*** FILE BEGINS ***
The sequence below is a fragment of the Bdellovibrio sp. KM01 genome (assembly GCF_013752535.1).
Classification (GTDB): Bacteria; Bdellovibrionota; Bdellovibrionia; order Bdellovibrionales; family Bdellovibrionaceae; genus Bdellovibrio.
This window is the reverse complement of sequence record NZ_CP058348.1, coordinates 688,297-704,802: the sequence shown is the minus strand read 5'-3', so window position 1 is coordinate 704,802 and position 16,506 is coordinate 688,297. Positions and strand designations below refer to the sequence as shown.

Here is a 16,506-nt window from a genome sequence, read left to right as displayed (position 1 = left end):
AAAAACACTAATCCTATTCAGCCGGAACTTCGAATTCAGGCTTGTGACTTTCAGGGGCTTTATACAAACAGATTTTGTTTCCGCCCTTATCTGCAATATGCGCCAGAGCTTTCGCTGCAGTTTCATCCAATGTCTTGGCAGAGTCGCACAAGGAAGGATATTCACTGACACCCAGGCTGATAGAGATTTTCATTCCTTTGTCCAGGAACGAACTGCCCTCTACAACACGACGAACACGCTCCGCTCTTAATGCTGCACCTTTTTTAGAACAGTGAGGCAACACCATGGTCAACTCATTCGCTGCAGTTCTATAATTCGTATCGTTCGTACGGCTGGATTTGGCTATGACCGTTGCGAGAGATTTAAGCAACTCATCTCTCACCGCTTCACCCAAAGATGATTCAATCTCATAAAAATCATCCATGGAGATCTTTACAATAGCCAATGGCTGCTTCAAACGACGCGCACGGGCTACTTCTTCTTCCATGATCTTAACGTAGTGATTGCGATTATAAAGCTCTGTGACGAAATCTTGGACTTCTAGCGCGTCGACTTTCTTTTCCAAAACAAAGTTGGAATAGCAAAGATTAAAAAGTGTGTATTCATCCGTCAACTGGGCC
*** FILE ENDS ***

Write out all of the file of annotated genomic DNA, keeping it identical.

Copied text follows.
The sequence below is a fragment of the Bdellovibrio sp. KM01 genome (assembly GCF_013752535.1).
Classification (GTDB): Bacteria; Bdellovibrionota; Bdellovibrionia; order Bdellovibrionales; family Bdellovibrionaceae; genus Bdellovibrio.
This window is the reverse complement of sequence record NZ_CP058348.1, coordinates 688,297-704,802: the sequence shown is the minus strand read 5'-3', so window position 1 is coordinate 704,802 and position 16,506 is coordinate 688,297. Positions and strand designations below refer to the sequence as shown.

Here is a 16,506-nt window from a genome sequence, read left to right as displayed (position 1 = left end):
AAAAACACTAATCCTATTCAGCCGGAACTTCGAATTCAGGCTTGTGACTTTCAGGGGCTTTATACAAACAGATTTTGTTTCCGCCCTTATCTGCAATATGCGCCAGAGCTTTCGCTGCAGTTTCATCCAATGTCTTGGCAGAGTCGCACAAGGAAGGATATTCACTGACACCCAGGCTGATAGAGATTTTCATTCCTTTGTCCAGGAACGAACTGCCCTCTACAACACGACGAACACGCTCCGCTCTTAATGCTGCACCTTTTTTAGAACAGTGAGGCAACACCATGGTCAACTCATTCGCTGCAGTTCTATAATTCGTATCGTTCGTACGGCTGGATTTGGCTATGACCGTTGCGAGAGATTTAAGCAACTCATCTCTCACCGCTTCACCCAAAGATGATTCAATCTCATAAAAATCATCCATGGAGATCTTTACAATAGCCAATGGCTGCTTCAAACGACGCGCACGGGCTACTTCTTCTTCCATGATCTTAACGTAGTGATTGCGATTATAAAGCTCTGTGACGAAATCTTGGACTTCTAGCGCGTCGACTTTCTTTTCCAAAACAAAGTTGGAATAGCAAAGATTAAAAAGTGTGTATTCATCCGTCAACTGGGCC